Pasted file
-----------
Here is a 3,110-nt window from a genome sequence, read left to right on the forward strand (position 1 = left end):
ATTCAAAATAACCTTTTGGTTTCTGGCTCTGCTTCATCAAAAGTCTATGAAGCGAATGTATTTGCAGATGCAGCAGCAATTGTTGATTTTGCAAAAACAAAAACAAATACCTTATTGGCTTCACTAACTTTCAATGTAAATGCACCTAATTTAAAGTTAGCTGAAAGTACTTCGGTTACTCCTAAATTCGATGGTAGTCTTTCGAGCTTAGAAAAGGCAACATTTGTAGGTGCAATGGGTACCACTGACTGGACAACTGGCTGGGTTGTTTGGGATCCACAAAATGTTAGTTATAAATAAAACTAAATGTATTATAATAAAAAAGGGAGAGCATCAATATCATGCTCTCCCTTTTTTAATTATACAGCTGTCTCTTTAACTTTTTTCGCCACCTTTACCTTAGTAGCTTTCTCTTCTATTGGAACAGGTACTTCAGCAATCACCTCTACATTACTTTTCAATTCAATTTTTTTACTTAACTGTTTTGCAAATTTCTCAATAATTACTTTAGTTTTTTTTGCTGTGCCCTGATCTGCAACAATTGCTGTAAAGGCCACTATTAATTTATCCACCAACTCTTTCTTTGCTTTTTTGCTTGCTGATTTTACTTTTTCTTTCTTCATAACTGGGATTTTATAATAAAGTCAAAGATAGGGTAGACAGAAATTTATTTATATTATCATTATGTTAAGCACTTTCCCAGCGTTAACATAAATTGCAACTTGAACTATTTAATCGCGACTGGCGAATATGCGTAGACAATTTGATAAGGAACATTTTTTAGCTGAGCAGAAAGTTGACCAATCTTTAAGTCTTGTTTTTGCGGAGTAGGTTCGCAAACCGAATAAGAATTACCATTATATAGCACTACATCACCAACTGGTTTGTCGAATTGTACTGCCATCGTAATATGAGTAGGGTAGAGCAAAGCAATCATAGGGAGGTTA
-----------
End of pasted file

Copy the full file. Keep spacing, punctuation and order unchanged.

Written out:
Here is a 3,110-nt window from a genome sequence, read left to right on the forward strand (position 1 = left end):
ATTCAAAATAACCTTTTGGTTTCTGGCTCTGCTTCATCAAAAGTCTATGAAGCGAATGTATTTGCAGATGCAGCAGCAATTGTTGATTTTGCAAAAACAAAAACAAATACCTTATTGGCTTCACTAACTTTCAATGTAAATGCACCTAATTTAAAGTTAGCTGAAAGTACTTCGGTTACTCCTAAATTCGATGGTAGTCTTTCGAGCTTAGAAAAGGCAACATTTGTAGGTGCAATGGGTACCACTGACTGGACAACTGGCTGGGTTGTTTGGGATCCACAAAATGTTAGTTATAAATAAAACTAAATGTATTATAATAAAAAAGGGAGAGCATCAATATCATGCTCTCCCTTTTTTAATTATACAGCTGTCTCTTTAACTTTTTTCGCCACCTTTACCTTAGTAGCTTTCTCTTCTATTGGAACAGGTACTTCAGCAATCACCTCTACATTACTTTTCAATTCAATTTTTTTACTTAACTGTTTTGCAAATTTCTCAATAATTACTTTAGTTTTTTTTGCTGTGCCCTGATCTGCAACAATTGCTGTAAAGGCCACTATTAATTTATCCACCAACTCTTTCTTTGCTTTTTTGCTTGCTGATTTTACTTTTTCTTTCTTCATAACTGGGATTTTATAATAAAGTCAAAGATAGGGTAGACAGAAATTTATTTATATTATCATTATGTTAAGCACTTTCCCAGCGTTAACATAAATTGCAACTTGAACTATTTAATCGCGACTGGCGAATATGCGTAGACAATTTGATAAGGAACATTTTTTAGCTGAGCAGAAAGTTGACCAATCTTTAAGTCTTGTTTTTGCGGAGTAGGTTCGCAAACCGAATAAGAATTACCATTATATAGCACTACATCACCAACTGGTTTGTCGAATTGTACTGCCATCGTAATATGAGTAGGGTAGAGCAAAGCAATCATAGGGAGGTTA